Boom Blox is one of those products that blurs the line between game and toy. While it has the levels and general structure needed to provide you with a clear sense of progression through its challenges, there's something to be said for just tossing bowling balls into huge towers of blocks and letting physics take it from there.
The game gives you a lot of different ways to play around with that basic concept, both alone and with up to four players. Once you've gotten over the game's built-in variety, you can get into the level editor and create some wild stuff of your own, then share it with your friends via the internet.
The key thing about Boom Blox is the level of control you have. You mainly interact with objects by tossing or shooting things at them. Shooting is a point-and-click endeavor, but throwing things has a lot more finesse to it. First you point at the screen and use B to rotate the camera, then hold A when you've lined up your shot. To toss, you cock back your arm, make a throwing motion, and let off the A button to release. The harder your throwing motion is, the harder your toss. While getting used to how fast you need to move your arm to throw hard can take a little time, it's pretty easy to pick up.
The grab tool gets a bit trickier. Instead of just lining up a shot, locking on, and tossing, the grab tool lets you get your hands on individual blocks and pull them around. Sometimes you can be wild with this, but it usually requires a very steady hand and some slow, even movement on your part. That's because most of the grab tool games in Boom Blox are effectively Jenga, where you're trying to pull objects out of a mess of blocks without disturbing the pile too much.
The Jenga-style games, which you can play alone or with others, is probably my favorite thing to do in Boom Blox, but there's a lot of variety to be found. The game starts you out trying to use the fewest number of baseballs to knock down all of the gem blocks in a level, and as you go deeper you'll discover how the different block types interact. There are bomb blocks that explode when hit, chemical blocks that explode when two of them connect, vanish blocks that disappear when you strike them, and so on.
The game's adventure mode brings a collection of cute, block-shaped characters into the proceedings, some more directly than others. This sets up games where you're helping a little mustache-wearing critter "mine for gold" by blowing a hole in a structure with a bomb ball, then tossing rubber balls into the hole. Any blocks touched by the rubber ball light up gold and count for your score. The last couple of games in the adventure mode ended up being my least favorite. Both of them have you protecting kittens from skeletons, one set using the grab tool to place obstacles to slow down the enemies and clear a path for the kittens, and another where you can shoot or toss balls at the skeletons to keep them away from the kittens. They both can get pretty frustrating, and it shines a bit of a light on the way the game's progression keeps things pretty inflexible. If you get hung up on a puzzle and you aren't willing to switch over to multiplayer mode or go create a level, you're basically stuck.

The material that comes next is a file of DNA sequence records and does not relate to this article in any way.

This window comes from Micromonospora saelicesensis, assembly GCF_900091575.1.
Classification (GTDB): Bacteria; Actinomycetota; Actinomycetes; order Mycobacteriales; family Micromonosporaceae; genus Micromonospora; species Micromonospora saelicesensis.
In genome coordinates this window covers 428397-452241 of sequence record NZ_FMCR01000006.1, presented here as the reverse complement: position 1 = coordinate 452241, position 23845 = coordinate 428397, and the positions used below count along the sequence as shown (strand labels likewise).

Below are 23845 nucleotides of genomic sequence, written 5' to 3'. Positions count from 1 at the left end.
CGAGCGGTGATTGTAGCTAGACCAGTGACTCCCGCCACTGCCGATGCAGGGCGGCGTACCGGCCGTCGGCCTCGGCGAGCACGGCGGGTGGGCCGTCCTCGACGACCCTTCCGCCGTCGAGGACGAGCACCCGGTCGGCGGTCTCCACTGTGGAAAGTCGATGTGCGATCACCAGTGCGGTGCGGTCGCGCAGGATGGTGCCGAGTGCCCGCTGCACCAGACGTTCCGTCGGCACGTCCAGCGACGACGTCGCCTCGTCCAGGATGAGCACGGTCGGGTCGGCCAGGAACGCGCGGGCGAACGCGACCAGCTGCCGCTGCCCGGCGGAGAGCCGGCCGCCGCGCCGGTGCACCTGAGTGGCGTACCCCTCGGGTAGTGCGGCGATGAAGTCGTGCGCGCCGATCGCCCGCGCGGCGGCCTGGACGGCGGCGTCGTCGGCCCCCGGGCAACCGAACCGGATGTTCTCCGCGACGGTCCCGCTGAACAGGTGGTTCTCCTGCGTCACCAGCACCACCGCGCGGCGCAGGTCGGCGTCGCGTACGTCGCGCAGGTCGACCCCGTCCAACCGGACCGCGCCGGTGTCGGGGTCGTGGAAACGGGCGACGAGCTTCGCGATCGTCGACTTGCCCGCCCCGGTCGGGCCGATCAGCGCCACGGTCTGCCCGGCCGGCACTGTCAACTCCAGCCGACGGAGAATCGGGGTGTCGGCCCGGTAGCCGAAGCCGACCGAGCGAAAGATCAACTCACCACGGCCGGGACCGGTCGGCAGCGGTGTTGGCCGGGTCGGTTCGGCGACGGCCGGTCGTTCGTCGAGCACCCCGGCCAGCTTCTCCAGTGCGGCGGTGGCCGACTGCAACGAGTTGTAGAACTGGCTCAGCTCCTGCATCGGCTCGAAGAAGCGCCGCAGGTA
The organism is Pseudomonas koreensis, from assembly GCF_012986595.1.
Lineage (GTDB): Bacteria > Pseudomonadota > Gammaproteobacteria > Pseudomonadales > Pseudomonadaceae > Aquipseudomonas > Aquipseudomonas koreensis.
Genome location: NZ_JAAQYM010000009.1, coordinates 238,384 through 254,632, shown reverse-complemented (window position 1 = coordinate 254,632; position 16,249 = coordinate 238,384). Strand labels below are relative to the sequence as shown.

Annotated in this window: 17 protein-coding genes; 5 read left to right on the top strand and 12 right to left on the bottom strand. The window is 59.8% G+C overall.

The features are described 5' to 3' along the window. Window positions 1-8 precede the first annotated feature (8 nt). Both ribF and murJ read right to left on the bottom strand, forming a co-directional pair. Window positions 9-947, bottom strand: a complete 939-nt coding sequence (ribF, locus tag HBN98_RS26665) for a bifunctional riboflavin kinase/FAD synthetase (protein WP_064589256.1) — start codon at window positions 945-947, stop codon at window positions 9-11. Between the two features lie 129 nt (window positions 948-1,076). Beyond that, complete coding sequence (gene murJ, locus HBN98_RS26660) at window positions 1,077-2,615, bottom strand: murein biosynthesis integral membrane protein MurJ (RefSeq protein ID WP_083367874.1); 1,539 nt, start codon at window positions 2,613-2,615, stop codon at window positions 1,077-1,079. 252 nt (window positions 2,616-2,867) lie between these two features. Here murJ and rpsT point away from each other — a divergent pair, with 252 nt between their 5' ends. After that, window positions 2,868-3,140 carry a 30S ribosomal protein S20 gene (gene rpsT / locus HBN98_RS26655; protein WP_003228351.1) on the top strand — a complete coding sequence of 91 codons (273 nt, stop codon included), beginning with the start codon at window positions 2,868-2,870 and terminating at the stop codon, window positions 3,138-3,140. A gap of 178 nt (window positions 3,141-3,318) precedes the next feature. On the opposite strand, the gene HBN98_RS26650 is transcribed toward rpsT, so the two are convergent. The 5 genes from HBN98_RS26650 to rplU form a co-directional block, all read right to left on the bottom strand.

The multiplayer offers co-operative games, competitive games, and attack games. The Jenga-like mode counts as a competitive game, where players take turns removing blocks from a pile and attempt to keep the whole thing from toppling over. The castle attack games are neat, too, giving players big castles with gem blocks in them. The goal is to knock out all of your opponents' gem blocks before you get taken down in kind. With a good amount of variety to it, the multiplayer mode can really take you a long way.
Of course, if you do get tired of what Boom Blox has to offer by default, you can go in and edit existing levels or create new ones from scratch. The creation tools aren't much different from the grab tool you use in the main game, so it's somewhat intuitive, but it requires a steady hand if you want to make something specific. I found that I didn't really have the patience to make anything too elaborate, but if you're into level creation, you'll probably like what Boom Blox delivers in this area.
Boom Blox would be a shell of a game if it didn't have the graphical prowess to back up its concept. The game has a charmingly simple look to it that might not wow you right away. But the game doesn't fall apart with a lot of objects are moving around on-screen, and that's what really matters in this case. When you start setting up elaborate, bomb-filled levels that send everything flying all at once, it's good to know that the game can usually keep up with you, and that's what makes it look great, overall.
While some of the trickier puzzles may take some real time to master, especially if you want to get a gold medal on every challenge, it doesn't take a lot of time to acclimate yourself to Boom Blox and whip through most of what it has to offer. The lasting value, then, comes from the multiplayer, which is an absolute blast, and the creation aspect, which, to be fair, isn't for everyone. Still, with so many different things to do and so many different ways to do it, Boom Blox seems like the sort of game that just about anyone can have a great time with.